DUI penalties aren’t the worst that can happen |
Lori Falce, Columnist

DUI penalties aren’t the worst that can happen

Lori Falce
R.J. Oriez/U.S. Air Force
Pennsylvania drivers who drink and drive face stiffer penalties, including increased fines and penalties for driving under the influence on a license suspended because of a DUI conviction.

What could happen?

It’s just a beer. It’s just a glass of wine. It’s just a drink. It’s just a couple.

What’s the worst that could happen?

The worst is always a lot worse than it seems. The worst you think it could be is always a pale shell of how dark bad can really get. The worst is truly, unimaginably awful.

The worst is a mother who spends the rest of her life dating things based on her own personal line in the sand. “That was about two or three years after Joe died,” she will say.

The worst is the reaction of a young wife to police lights for years afterward. A swirl of blue and red never again makes her wonder if she was a few miles over the speed limit or if she missed a stop sign. They put her immediately back into the driveway as officers came to tell her what happened to her husband.

The worst is the father who sits holding his wife’s hand, rigid and brittle as they both are afraid they will break. They want to be strong for their son who is in court facing charges in the death of his best friend, the boy who had been like family to them since kindergarten.

The worst is the daughter who grows up hearing about the dad she doesn’t remember.

The worst is a high school class that can barely count how many of its members died in crashes.

The worst is how many people still think it can’t happen to them, it won’t happen to them. It’s just a drink. Or two. No big deal. Except it’s 29 people a day, according to the National Highway Traffic Safety Administration. That was more than 10,000 people in 2016.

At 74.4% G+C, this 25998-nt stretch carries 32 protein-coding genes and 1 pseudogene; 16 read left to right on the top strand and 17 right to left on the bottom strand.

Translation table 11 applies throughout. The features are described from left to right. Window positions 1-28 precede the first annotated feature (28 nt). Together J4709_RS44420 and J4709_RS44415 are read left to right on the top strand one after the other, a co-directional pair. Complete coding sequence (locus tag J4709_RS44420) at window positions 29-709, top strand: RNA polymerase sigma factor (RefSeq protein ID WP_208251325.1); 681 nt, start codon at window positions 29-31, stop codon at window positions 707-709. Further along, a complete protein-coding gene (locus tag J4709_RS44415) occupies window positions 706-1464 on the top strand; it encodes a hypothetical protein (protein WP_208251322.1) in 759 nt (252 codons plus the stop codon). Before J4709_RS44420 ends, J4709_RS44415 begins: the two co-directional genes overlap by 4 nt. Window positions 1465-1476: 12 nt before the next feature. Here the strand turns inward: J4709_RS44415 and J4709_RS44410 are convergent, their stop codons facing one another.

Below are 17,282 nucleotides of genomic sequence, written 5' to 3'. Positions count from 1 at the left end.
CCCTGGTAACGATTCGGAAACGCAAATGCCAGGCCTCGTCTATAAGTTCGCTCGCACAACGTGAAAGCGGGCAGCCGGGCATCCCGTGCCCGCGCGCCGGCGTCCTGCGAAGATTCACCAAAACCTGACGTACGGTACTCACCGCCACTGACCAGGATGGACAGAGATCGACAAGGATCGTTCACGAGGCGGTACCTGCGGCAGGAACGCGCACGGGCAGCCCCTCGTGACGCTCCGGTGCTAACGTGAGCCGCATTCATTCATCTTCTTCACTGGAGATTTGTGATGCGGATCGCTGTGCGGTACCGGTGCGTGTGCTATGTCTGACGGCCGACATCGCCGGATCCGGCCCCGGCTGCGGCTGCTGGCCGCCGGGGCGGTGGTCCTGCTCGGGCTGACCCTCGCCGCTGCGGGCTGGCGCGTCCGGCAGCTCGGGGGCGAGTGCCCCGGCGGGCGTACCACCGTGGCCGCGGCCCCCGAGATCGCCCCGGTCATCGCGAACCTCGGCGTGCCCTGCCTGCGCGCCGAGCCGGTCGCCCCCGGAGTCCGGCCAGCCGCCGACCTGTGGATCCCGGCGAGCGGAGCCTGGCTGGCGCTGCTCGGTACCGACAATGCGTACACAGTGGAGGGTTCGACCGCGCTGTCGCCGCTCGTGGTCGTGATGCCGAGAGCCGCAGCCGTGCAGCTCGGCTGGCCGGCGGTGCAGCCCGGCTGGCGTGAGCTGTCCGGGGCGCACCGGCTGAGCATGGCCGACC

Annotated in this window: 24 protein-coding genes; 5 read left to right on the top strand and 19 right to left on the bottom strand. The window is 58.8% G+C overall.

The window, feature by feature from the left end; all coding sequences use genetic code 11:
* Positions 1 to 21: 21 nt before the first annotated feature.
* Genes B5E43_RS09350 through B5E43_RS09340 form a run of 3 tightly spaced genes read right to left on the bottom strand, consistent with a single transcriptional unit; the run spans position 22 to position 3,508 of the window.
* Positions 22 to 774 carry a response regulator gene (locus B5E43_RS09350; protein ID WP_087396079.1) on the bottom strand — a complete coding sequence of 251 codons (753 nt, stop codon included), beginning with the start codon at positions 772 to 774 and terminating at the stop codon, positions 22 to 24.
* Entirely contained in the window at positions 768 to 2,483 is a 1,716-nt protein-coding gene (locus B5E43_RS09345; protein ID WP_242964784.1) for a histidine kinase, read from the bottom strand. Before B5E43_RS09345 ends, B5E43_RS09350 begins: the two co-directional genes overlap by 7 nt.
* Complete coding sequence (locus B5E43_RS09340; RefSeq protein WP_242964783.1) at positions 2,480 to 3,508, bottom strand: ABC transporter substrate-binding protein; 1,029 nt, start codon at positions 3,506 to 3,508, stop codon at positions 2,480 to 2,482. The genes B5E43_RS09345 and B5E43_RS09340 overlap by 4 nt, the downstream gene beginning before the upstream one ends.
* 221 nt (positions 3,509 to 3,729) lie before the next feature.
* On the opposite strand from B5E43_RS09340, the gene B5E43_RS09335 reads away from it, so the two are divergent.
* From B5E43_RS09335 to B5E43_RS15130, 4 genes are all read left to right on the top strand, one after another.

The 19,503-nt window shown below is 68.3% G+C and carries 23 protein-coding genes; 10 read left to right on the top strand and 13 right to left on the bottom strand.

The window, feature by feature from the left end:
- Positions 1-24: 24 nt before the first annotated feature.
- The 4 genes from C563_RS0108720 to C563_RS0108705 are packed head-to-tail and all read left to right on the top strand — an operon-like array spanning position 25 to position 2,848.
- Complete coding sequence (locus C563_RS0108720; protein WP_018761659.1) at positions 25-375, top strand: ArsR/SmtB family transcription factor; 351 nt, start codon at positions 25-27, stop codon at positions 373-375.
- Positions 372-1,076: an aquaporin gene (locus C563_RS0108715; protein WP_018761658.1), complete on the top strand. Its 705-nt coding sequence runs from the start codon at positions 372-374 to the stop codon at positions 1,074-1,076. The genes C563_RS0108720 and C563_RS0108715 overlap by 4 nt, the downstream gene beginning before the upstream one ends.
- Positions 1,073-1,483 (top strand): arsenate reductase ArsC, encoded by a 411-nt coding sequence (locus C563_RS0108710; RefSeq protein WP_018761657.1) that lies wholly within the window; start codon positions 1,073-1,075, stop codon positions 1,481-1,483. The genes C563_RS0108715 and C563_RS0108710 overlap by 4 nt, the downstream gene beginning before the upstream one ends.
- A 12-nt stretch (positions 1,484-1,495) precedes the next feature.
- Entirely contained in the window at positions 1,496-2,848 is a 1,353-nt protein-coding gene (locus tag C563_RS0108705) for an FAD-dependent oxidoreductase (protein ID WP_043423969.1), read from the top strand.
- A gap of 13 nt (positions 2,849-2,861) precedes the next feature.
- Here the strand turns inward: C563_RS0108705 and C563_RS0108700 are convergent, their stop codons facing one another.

And insurance company Safe Auto says the number of crashes involving alcohol or drugs goes up 71 percent over New Year’s Eve.

Now Pennsylvania is taking sterner steps. A new law increases penalties for repeat offenders. Four strikes, you get a felony. Three strikes if you’re driving with twice the legal blood alcohol limit.

It is a harsher penalty in a state where all drunk driving offenses were misdemeanors, but to those who have had the worst happen, the idea that someone can get to a fourth arrest before facing the stiffest consequences could be dangerously late in the game.

“At a bare minimum, it’s going to take some of the worst offenders off the road for a longer period of time when they get caught, so they can’t go out and kill anybody,” Chris Demko of Pennsylvania Parents Against Impaired Driving told He lost his daughter to a drunk driver four years ago.

But that’s the bare minimum.

We need to start valuing the lives of other people as much as we value a margarita or a rum and Coke. We need to realize that taking an Uber home from a party isn’t an admission of defeat. We need to decide that putting safety ahead of a party is not the worst thing that can happen.

The worst thing that can happen when you mix alcohol and a car is that someone dies, and that happens every single day.

Lori Falce is the Tribune-Review Community Engagement Editor.
You can contact Lori at [email protected] .

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